Northern’s track and field future is looking bright and shiny with the team’s results at OFSAA in early June.
Grade 9s Max Davies and Phoebe Skipp both brought home metal from the meet at York University, and coach Michael Chapman couldn’t be more pleased.
“It draws interest in the sport,” he said, in a mid-June phone conversation. “The Grade 9 success draws more attention to the sport. Grade 10s will say, maybe I’ll do that next year. It’s a beacon to the incoming Grade 9s that, ‘Hey, I could do that too.’”
During the spring, students in the land of Red, Yellow and Blue, have their choice from soccer, rugby and ultimate frisbee. Often times, they’ll cross over and compete with the track team as well.
“There’s a lot of sharing of space on the field for practice times,” Chapman said. “There’s a lot of cross-training and playing.”
Still, Davies’ bronze in the midget boys 1500-metre and gold in the midget boys 3000-metre, as well as Skipp’s silver in the midget girls’ pole vault have boosted their confidence as well.
“It feels amazing. I wasn’t really expecting that much. It’s one of the best things that has happened,” Davies said, excitement evident in his voice on the phone. He finished the 3000-metre with a time of 8:57.74 and the 1500-metre with a time of 4:09.95.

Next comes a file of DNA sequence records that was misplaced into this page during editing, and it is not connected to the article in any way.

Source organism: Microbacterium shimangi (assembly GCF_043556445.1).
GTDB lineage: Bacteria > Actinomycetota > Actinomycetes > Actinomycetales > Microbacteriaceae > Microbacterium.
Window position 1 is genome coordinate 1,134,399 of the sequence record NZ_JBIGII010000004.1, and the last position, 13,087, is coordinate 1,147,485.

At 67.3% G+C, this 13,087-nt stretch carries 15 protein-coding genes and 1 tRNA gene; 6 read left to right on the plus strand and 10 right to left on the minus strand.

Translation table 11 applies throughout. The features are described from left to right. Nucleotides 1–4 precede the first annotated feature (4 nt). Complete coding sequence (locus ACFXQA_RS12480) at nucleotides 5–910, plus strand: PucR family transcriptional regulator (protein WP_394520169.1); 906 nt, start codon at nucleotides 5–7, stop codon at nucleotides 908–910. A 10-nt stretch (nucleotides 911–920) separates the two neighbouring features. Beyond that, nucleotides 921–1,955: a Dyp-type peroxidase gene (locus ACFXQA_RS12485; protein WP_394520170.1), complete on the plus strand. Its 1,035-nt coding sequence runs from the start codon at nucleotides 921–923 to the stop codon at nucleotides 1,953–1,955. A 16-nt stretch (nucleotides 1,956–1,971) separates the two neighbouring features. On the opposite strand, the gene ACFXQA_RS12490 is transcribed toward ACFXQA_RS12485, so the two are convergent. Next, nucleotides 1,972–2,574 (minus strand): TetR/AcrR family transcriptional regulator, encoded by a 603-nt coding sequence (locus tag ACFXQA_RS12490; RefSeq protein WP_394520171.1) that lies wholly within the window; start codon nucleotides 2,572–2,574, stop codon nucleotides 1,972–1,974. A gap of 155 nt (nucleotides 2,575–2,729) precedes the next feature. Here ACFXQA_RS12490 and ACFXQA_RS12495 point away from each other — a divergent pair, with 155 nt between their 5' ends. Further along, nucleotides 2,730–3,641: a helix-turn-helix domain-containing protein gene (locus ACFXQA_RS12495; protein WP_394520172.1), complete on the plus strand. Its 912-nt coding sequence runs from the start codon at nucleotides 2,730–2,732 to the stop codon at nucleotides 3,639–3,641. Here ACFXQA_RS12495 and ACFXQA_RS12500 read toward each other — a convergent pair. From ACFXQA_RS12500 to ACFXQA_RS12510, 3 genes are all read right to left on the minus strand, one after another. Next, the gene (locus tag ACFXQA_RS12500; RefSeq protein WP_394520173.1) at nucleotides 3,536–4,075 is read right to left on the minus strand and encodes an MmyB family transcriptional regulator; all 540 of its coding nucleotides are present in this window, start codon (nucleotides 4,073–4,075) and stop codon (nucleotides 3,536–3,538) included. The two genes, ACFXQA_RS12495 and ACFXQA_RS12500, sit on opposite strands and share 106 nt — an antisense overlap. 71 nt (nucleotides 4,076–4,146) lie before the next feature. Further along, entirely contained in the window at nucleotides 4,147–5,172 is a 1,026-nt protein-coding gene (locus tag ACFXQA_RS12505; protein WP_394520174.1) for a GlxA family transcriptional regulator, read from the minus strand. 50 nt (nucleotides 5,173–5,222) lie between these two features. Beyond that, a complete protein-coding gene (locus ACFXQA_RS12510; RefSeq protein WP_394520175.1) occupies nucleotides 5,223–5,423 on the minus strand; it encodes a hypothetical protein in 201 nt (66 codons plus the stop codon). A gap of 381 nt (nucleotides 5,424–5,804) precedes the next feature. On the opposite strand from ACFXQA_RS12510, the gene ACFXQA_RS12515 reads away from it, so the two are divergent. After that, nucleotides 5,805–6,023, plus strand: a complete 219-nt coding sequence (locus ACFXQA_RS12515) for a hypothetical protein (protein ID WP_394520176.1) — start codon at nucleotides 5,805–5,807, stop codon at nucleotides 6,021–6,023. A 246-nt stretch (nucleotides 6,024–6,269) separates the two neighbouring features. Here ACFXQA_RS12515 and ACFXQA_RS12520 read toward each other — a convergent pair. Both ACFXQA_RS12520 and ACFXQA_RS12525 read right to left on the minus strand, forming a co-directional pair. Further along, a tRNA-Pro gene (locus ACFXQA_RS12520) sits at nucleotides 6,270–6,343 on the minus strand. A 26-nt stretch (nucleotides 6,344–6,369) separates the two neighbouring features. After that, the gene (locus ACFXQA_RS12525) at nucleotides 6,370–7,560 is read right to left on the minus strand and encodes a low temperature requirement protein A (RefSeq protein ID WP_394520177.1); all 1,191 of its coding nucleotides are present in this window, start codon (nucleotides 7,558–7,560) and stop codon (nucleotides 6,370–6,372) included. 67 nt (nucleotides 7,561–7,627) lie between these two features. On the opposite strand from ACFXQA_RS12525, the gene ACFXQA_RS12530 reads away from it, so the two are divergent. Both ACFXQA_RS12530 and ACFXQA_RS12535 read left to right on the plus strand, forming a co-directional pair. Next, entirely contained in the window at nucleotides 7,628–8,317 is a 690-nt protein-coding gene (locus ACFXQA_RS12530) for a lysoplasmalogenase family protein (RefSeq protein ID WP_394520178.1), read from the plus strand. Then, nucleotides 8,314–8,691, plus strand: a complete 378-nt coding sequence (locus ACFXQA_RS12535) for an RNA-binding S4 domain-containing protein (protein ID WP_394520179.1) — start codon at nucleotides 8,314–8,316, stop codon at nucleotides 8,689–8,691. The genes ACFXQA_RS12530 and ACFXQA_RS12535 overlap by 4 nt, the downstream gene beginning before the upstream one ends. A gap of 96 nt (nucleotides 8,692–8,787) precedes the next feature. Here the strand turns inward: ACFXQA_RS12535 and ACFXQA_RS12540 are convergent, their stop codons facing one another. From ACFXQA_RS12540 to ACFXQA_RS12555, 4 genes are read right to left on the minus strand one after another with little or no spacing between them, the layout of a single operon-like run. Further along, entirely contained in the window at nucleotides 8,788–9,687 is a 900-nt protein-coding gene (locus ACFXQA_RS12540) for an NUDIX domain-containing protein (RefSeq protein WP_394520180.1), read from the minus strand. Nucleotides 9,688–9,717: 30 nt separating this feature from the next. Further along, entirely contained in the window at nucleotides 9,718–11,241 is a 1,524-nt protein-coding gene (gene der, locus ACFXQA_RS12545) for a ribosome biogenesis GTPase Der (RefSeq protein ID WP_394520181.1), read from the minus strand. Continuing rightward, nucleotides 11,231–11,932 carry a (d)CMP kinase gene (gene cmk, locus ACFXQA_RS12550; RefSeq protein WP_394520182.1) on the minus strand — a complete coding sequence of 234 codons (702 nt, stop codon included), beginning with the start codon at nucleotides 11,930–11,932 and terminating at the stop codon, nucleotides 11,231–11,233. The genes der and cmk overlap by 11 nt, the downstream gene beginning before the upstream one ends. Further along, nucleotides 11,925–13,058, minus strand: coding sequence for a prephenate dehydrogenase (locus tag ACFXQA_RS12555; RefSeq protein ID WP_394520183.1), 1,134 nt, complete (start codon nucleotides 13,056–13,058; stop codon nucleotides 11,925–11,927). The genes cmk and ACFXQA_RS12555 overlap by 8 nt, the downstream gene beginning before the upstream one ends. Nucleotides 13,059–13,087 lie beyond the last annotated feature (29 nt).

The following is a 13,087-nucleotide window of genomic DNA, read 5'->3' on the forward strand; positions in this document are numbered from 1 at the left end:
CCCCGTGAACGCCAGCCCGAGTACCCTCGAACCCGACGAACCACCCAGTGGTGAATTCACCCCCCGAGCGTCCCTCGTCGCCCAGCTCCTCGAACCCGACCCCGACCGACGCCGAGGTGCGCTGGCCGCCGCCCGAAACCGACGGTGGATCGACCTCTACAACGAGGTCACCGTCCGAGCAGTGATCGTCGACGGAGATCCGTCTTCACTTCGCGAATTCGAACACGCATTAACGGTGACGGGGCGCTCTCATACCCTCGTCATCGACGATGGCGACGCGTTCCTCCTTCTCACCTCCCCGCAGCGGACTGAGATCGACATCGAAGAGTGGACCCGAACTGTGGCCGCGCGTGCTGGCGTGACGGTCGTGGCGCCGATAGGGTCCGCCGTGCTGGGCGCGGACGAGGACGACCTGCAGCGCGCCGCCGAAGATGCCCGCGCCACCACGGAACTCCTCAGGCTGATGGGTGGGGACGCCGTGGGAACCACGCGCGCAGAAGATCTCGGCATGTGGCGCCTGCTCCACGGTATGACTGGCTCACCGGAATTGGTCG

He’s been training for four years out of the University of Toronto’s Track Club and has aspired to win an OFSAA medal since he was in Grade 8. He set a South Region best this season. Though he’s a middle-distance runner, thus the bronze in the 1500, he had a plan on how to win gold from fellow UTS athletics teammate, Roman Mironov.
“I knew what to expect from the other racers,” he said. “The person who finished second has been my biggest competition. My plan was to stick with him and save enough to kick it in at the end.”
As for Skipp, who is also a member at U of T’s Track Club, she made the jump from gymnastics into pole vault. Her best result was 2.9 metres. She finished second to another Torontonian, Isabelle Hill of Humberside Collegiate.
“It was my first year doing, it so it was a big accomplishment,” Skipp said. “I was a competitive gymnast for eight years.”
For her, Canadian Olympian, Alysha Newman is a role model.
“[Pole vaulting] is something new. There’s a challenge every practice. We have something new to work towards,” Skipp said.
The duo will be back next season looking to improve on their 2018 results.
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